Pseudo Performance Cultures is a group for which their could be a significant, incremental performance need or opportunity, but it has not focused on collective performance and is not really trying to achieve it. It has no interest in shaping a common purpose or set of performance goals, even though it may call itself a culture. Pseudo Performance Cultures are the weakest of all groups in terms of performance impact. Human Capital Specialists of some firms would fall into this category. These are politically motivated organization with poor ethics and values that symbolize in its inter actions with people, process or clients. Appearing to be performance driven has been more important to this group than truly building value and a lasting proposition.

Potential Performance Culture is a group for which there is no significant incremental performance need, and that really is trying to improve its performance impact. Typically, however, it requires more clarity about purpose, goals or work-products and more discipline in hammering out a common working approach. It has not yet established collective accountability. Strategic Outsourcing and Shared Services Group of BNP Paribas or the HDFC Bank combined venture with I Flex, a Citibank - HDFC venture focuses on driving growth through high potential business opportunities.

Knowledge Cultures is a small number of people with complementary skills who are equally committed to a common purpose, goals and working approach for which the hold themselves mutually accountable. Business Consulting Practice at Andersen is significantly a knowledge driven culture where competencies are placed and combined together to deliver a solution to a client problem.

High Performance Cultures is group that meets all the conditions of real teams, and has members who are also deeply committed to each other's personal growth and success. That commitment usually transcends the team. The high performance team significantly outperforms all other like teams, and outperforms all reasonable expectations given its membership. Hindustan Lever is perhaps one of the finest examples of ever lasting performance driven organization, where end and means equally matter no matter the consequences. Unilever would rather take a short-term loss to build a long term sustainable business.

The Mechanistic Organizational Culture exhibits the values of bureaucracy and feudalism. (Burns and Stalker 1961). Organization work is conceived as a system of narrow specialists, as among craft guilds. Authority is thought of as flowing from the top and information and instructions follow formally through prescribed channels. Reliance Industries with its size, scope and project management emphasis is one such culture.

The Organic Culture (Burns and Stalker 1961) is a contrast to the mechanistic culture with formal hierarchies of authority; departmental boundaries, rules and regulations frowned upon quite severely. It is an informal, learning culture that is encouraged. There is an emphasis on getting tasks accomplished, ensure transparent flow of information, build equity in processes, ease of communication strongly advocated. Example: Satyam Computers.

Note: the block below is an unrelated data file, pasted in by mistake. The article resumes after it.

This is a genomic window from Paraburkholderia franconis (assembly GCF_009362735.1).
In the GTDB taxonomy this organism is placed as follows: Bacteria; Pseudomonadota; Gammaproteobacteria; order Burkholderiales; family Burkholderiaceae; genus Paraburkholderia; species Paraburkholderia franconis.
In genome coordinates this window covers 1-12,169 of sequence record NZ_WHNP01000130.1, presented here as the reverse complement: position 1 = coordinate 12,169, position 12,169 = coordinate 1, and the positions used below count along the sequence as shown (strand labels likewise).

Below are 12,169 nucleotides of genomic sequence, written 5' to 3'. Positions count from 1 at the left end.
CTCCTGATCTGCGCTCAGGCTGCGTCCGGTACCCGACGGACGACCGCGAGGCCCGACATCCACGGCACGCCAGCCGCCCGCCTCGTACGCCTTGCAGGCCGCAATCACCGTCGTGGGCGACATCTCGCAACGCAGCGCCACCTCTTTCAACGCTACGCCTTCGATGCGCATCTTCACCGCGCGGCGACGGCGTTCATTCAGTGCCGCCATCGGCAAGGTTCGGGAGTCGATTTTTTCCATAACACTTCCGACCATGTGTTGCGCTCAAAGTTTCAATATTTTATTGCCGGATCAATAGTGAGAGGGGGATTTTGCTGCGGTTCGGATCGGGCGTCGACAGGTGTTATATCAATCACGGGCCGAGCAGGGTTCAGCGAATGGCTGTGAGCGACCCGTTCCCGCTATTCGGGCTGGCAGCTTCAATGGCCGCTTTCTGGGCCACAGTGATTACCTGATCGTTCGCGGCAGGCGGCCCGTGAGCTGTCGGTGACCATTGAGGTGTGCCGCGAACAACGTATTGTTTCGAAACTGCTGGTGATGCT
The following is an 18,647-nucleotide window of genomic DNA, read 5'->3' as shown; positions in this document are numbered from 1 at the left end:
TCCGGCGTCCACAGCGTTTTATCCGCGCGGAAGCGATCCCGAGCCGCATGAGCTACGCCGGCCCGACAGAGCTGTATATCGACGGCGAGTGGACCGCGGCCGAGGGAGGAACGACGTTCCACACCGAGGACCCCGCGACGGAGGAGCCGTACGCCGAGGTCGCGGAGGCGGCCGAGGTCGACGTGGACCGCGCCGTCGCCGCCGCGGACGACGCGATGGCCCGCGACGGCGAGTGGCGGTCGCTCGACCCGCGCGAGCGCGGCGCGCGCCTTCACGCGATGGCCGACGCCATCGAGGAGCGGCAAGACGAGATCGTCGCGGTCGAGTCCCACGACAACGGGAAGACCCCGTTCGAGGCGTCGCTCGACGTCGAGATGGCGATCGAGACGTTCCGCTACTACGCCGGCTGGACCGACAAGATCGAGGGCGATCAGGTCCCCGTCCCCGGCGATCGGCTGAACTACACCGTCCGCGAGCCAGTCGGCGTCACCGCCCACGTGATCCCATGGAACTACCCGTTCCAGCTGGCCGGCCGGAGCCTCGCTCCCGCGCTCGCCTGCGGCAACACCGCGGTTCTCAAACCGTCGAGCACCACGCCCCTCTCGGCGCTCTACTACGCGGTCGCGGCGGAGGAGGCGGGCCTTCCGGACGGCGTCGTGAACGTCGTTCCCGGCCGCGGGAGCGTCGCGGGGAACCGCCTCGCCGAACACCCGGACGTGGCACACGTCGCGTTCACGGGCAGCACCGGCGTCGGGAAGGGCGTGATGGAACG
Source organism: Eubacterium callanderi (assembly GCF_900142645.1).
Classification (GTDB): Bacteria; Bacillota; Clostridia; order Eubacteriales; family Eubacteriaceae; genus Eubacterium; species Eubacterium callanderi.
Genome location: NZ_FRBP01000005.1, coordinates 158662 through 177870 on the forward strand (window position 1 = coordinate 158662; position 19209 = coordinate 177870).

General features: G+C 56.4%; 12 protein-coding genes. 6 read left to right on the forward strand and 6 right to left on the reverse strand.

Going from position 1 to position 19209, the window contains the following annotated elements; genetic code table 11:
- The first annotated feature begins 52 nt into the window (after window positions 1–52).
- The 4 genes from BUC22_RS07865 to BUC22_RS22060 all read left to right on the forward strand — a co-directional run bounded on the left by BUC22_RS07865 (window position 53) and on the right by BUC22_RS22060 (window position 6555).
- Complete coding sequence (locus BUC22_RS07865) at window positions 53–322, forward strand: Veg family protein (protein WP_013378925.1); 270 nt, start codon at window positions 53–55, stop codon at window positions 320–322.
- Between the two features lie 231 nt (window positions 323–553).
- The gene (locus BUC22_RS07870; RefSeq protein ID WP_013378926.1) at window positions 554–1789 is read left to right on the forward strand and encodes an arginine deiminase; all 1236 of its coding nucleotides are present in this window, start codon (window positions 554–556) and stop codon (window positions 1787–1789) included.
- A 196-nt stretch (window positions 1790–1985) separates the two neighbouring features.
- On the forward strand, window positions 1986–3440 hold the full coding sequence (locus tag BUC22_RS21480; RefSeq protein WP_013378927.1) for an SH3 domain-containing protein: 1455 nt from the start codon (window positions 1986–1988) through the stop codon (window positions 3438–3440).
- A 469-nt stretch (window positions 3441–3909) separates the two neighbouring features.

The Authoritarian Culture (Likert 1967) is power centric towards the superior with reinforcement mechanisms created to follow orders. The actions are directive dominant, focused upon actions, delivered to obtain results, lack sensitivity and with limited scope for dissent and command and control forms the basis of management. The army drives a command and control organization.

The Participative Culture believes in the human nature to cooperate, share, derive mutual value, bring ideas together, form teams to participate in decisions than to have them imposed upon them. Group problem solving, collaboration instead of conflict are some practices. Example: NGO’s strive to participate and disaster management organizations.

The Management Systems (Churchman 1968, Clelland and King 1972, Daniels and Yeates 1988) Culture depends on the technical nature of work and consequent engineering emphasis to management. Actions involve analysis, research for more effective ways to handle issues, processes are streamlined and established, standardization is encouraged and overall effort to bring in method to management actions is key to this culture. Example: Boeing Manufacturing Plan or the QA systems.

The Entrepreneurial Culture (Peterson 1982) defines spirit to growth, individual initiative, risk taking roles, vision and the willingness to work through building capability and attitude towards the organization. Example: Apple Computers

The Paternalistic Culture (Dayal 1977) identifies with the promoter who often is also the owner of sorts given their early start up history. The organization follows with the family trail, their beliefs, values and practices and imbibes many as its own. The organization values loyalty and in return provides security and stability to its employees on the job. Example: Tata Group in some situations.

The Altruistic Culture (Greenleaf 1977) revolves around an institutional format with its basic beliefs in favor of good for the society and the larger environment. Selfless service, the desire to contribute to a larger well, make individual and institutional contribution substantive in both intellectual and wealth generation focus drive the organization. Example: Missionary of Charity.